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Fantastika Volume 7 Issue 1 (2022) cover_edited.jpg

Volume 6. Issue 1.
February 2022

ISSN: 2514-8915

This special issue is inspired by the "Embodying Fantastika" conference that took place at Lancaster University, UK between 8th and 10th August 2019. The conference sought to investigate how various bodily form are addressed or ruptured across a myriad of canvases, whether this was represented in terms of (re)construction, transposition, or destabilisation.

Download the full issue or scroll below for access to individual editorials, articles, and reviews.



Sean Travers

This article examines the representation of trauma in Brit Marling and Zal Batmanglij’s Science Fiction television series The OA (2016-2019). Canonical trauma representations tend to be phallocentric, featuring white male protagonists and presenting traumatic experiences from their perspectives. While numerous popular works also centre on white male characters, in popular culture since the early 2000s we nevertheless find an increased number of texts concerned with the trauma of marginalised groups including women, ethnic minorities, and the LGBTQ+ community. This is in part due to popular culture’s wider array of genres, particularly ones which incorporate the fantastic including Fantasy, Science Fiction and Horror. These genres can enable texts to generate more suitable representations for the traumatic experiences of minorities. For example, superpowers in superhero narratives can be employed as metaphors for symptoms specific to the types of trauma largely experienced by women, such as mind-control as a metaphor for domestic abuse in Melissa Rosenberg’s Jessica Jones (2015-2019). However, it is important to also note that in canonical trauma fiction, there is a long-standing and problematic tradition to repress marginalised experiences including rape and domestic abuse by representing them in supernatural terms, as a means of excusing the actions of trauma perpetrators.

This article explores how The OA uniquely employs the supernatural to explore rather than repress the trauma of marginalised groups. I illustrate how The OA does this in two ways: first, by reading the series through a technique that I term sceptical scriptotherapy and, second, by analysing The OA’s depiction of the “Movements.


Iuliia Ibragimova

The article dwells on the posthuman identity building in the characters of Ann Leckie’s Imperial Radch Trilogy. The highly-technologized setting of the trilogy introduces posthuman entities, with a single mind controlling multiple proxy bodies, and the process of their identity transformation becomes crucial for plot development. The protagonist, an AI sentient spaceship with a mechanical body and human proxy-bodies is almost destroyed and left with one body implanted with the ship’s AI. This trauma initiates the transformation of its identity, challenging its worldview and design-imposed functional identities of the servant and the soldier, traditionally associated with the technological other. The identity transformation is a healing process associated with overcoming the limitations imposed by its designers and the biases absorbed through functioning in its social environment, as well as the formulation of an independent ethical stance. The protagonist’s transformation is contrasted to a similar experience of multiplicity in a human-centred posthuman entity – the Lord of the Radch. The theoretical framework of the article relies on critical posthumanism, putting the trilogy in conversation with works by Rosi Braidotti, Donna Haraway, and Karen Barad. The article employs literary trauma theory as represented in works by Roger Luckhurst and Robert Eaglestone to discuss the traumatic experience of both posthuman entities.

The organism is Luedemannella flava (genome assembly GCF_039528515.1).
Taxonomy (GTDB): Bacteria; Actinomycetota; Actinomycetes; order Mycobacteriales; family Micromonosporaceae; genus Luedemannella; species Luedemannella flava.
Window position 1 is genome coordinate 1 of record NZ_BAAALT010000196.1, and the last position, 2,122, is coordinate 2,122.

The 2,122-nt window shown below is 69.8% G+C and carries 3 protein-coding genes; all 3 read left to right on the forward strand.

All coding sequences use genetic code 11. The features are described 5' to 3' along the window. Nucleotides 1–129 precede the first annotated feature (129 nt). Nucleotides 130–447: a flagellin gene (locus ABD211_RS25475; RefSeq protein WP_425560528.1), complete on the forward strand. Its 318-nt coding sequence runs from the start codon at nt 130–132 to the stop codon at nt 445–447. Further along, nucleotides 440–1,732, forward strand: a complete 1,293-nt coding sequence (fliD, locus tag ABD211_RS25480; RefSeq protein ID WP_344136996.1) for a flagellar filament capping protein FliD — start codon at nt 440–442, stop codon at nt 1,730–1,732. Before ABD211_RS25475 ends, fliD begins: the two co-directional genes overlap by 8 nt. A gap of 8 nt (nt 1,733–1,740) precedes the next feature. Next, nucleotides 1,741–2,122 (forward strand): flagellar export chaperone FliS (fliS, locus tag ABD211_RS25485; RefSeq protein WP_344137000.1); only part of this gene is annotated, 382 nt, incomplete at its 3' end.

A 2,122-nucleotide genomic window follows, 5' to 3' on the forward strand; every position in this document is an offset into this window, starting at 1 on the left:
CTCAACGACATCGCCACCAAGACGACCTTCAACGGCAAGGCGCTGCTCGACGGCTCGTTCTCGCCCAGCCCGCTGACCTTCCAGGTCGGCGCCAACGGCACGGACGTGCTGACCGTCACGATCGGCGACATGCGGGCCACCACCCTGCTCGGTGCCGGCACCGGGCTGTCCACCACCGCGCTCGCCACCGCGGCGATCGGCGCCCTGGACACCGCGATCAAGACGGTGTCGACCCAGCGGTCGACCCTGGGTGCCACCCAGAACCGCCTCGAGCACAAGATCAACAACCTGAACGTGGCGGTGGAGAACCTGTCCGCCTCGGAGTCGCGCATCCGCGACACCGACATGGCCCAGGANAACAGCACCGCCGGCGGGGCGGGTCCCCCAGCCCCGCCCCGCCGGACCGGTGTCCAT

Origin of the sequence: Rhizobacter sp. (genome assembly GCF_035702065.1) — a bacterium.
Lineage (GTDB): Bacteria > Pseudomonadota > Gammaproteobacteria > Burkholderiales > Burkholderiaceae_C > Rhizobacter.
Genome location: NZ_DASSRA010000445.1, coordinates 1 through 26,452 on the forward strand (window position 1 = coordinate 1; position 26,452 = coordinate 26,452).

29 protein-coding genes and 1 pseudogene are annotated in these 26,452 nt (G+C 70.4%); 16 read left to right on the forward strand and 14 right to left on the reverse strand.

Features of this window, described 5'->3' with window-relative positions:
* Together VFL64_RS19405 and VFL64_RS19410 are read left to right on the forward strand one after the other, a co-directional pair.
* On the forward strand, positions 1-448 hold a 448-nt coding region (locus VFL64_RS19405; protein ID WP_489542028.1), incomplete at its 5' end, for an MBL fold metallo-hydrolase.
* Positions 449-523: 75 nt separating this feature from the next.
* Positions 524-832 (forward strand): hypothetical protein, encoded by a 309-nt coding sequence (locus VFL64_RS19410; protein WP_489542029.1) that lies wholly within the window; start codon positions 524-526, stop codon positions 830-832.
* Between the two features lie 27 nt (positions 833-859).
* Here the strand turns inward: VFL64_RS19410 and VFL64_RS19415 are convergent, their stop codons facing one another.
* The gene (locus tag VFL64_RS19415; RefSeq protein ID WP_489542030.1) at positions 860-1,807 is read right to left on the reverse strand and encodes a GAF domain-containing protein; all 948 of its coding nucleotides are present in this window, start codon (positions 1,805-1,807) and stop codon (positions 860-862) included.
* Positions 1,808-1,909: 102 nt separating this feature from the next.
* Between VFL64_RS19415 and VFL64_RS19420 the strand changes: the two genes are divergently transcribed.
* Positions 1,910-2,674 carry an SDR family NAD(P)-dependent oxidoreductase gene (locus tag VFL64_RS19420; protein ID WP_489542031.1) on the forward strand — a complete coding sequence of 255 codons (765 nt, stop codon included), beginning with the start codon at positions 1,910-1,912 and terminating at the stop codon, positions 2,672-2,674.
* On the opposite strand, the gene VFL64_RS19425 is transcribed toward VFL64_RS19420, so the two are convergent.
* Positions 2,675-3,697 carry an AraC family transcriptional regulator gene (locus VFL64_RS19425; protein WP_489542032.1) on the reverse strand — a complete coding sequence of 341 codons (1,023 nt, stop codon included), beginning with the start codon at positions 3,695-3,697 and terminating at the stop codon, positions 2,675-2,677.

Virginia L. Conn

Science Fiction (SF) from China imagined a new type of idealized human that would be shaped by communism, embodying all the best physical and mental attributes humanity had to offer. Simultaneously, state literary regulations required that this idealized individual be imbued with health, beauty, and nationalistic zeal. In this humanistic construction, physical perfection represented ideological perfection, and thus the perfect citizen became co-constitutive with the perfect state. Yet by depicting an inverted relationship between beauty and morality, SF author Ye Yonglie’s 1981 short story, “Corrosion,” undercuts the idea of physical perfection and beauty as representative of moral perfection, with material embodiment and physical appearance posited as the inverse of ideological integrity. Working against socialist literary expectations, the story ultimately posits individual destruction and physical decay as prerequisites for national progress, holding up the ugliest individuals as the most capable of patriotic devotion. By stripping the image of the ideal socialist citizen from its reliance on individual physical perfection, “Corrosion” creates the potential for a more egalitarian social participation only possible within the estranging boundaries of SF.


Rob O’Connor

The tentacular monster is a recognisable staple in Fantastika as a metaphor and motif for an invading ‘otherness’ upon our established status quo. They simultaneously remind us of the wonders of our natural world but also defamiliarise it as something which is still significantly incomprehensible to us. Whether it is the real-life aquatic specimens of the Spirit Collection in the British Natural History Museum, the Weird Fiction of H. P. Lovecraft or more recent examples in popular culture, the tentacled monster is an alluring mystery, symbol of revulsion, and social metaphor, inviting us to consider our own physical bodies and materiality in our ever-shifting, incomprehensible, anthropocentric contemporary moment.